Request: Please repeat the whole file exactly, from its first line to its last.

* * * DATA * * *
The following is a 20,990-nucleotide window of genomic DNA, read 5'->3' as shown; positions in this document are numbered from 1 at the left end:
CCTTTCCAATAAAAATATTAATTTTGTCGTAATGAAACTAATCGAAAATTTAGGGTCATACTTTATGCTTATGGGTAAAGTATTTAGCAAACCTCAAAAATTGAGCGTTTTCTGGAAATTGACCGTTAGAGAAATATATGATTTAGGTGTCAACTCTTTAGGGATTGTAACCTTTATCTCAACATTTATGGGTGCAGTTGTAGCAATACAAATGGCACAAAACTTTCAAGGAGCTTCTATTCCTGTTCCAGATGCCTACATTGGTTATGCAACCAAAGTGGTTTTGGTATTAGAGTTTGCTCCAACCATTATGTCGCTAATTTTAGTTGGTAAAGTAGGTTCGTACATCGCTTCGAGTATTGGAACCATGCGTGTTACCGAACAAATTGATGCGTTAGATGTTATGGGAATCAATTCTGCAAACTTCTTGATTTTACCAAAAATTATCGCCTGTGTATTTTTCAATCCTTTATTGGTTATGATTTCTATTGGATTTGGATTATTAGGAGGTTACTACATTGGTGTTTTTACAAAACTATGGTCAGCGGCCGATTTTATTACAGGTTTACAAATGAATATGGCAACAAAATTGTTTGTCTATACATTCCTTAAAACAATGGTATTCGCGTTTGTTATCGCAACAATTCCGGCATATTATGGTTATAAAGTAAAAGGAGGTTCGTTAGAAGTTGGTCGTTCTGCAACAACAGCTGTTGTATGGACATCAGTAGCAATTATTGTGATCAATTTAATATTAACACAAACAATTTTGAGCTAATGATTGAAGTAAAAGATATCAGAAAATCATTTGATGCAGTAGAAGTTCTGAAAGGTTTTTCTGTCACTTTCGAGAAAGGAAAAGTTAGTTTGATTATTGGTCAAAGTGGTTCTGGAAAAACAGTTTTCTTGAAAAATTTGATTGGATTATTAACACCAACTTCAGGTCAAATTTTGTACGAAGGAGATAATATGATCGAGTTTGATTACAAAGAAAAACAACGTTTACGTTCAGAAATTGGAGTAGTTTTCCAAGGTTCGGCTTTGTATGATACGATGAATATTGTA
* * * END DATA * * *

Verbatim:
The following is a 20,990-nucleotide window of genomic DNA, read 5'->3' as shown; positions in this document are numbered from 1 at the left end:
CCTTTCCAATAAAAATATTAATTTTGTCGTAATGAAACTAATCGAAAATTTAGGGTCATACTTTATGCTTATGGGTAAAGTATTTAGCAAACCTCAAAAATTGAGCGTTTTCTGGAAATTGACCGTTAGAGAAATATATGATTTAGGTGTCAACTCTTTAGGGATTGTAACCTTTATCTCAACATTTATGGGTGCAGTTGTAGCAATACAAATGGCACAAAACTTTCAAGGAGCTTCTATTCCTGTTCCAGATGCCTACATTGGTTATGCAACCAAAGTGGTTTTGGTATTAGAGTTTGCTCCAACCATTATGTCGCTAATTTTAGTTGGTAAAGTAGGTTCGTACATCGCTTCGAGTATTGGAACCATGCGTGTTACCGAACAAATTGATGCGTTAGATGTTATGGGAATCAATTCTGCAAACTTCTTGATTTTACCAAAAATTATCGCCTGTGTATTTTTCAATCCTTTATTGGTTATGATTTCTATTGGATTTGGATTATTAGGAGGTTACTACATTGGTGTTTTTACAAAACTATGGTCAGCGGCCGATTTTATTACAGGTTTACAAATGAATATGGCAACAAAATTGTTTGTCTATACATTCCTTAAAACAATGGTATTCGCGTTTGTTATCGCAACAATTCCGGCATATTATGGTTATAAAGTAAAAGGAGGTTCGTTAGAAGTTGGTCGTTCTGCAACAACAGCTGTTGTATGGACATCAGTAGCAATTATTGTGATCAATTTAATATTAACACAAACAATTTTGAGCTAATGATTGAAGTAAAAGATATCAGAAAATCATTTGATGCAGTAGAAGTTCTGAAAGGTTTTTCTGTCACTTTCGAGAAAGGAAAAGTTAGTTTGATTATTGGTCAAAGTGGTTCTGGAAAAACAGTTTTCTTGAAAAATTTGATTGGATTATTAACACCAACTTCAGGTCAAATTTTGTACGAAGGAGATAATATGATCGAGTTTGATTACAAAGAAAAACAACGTTTACGTTCAGAAATTGGAGTAGTTTTCCAAGGTTCGGCTTTGTATGATACGATGAATATTGTA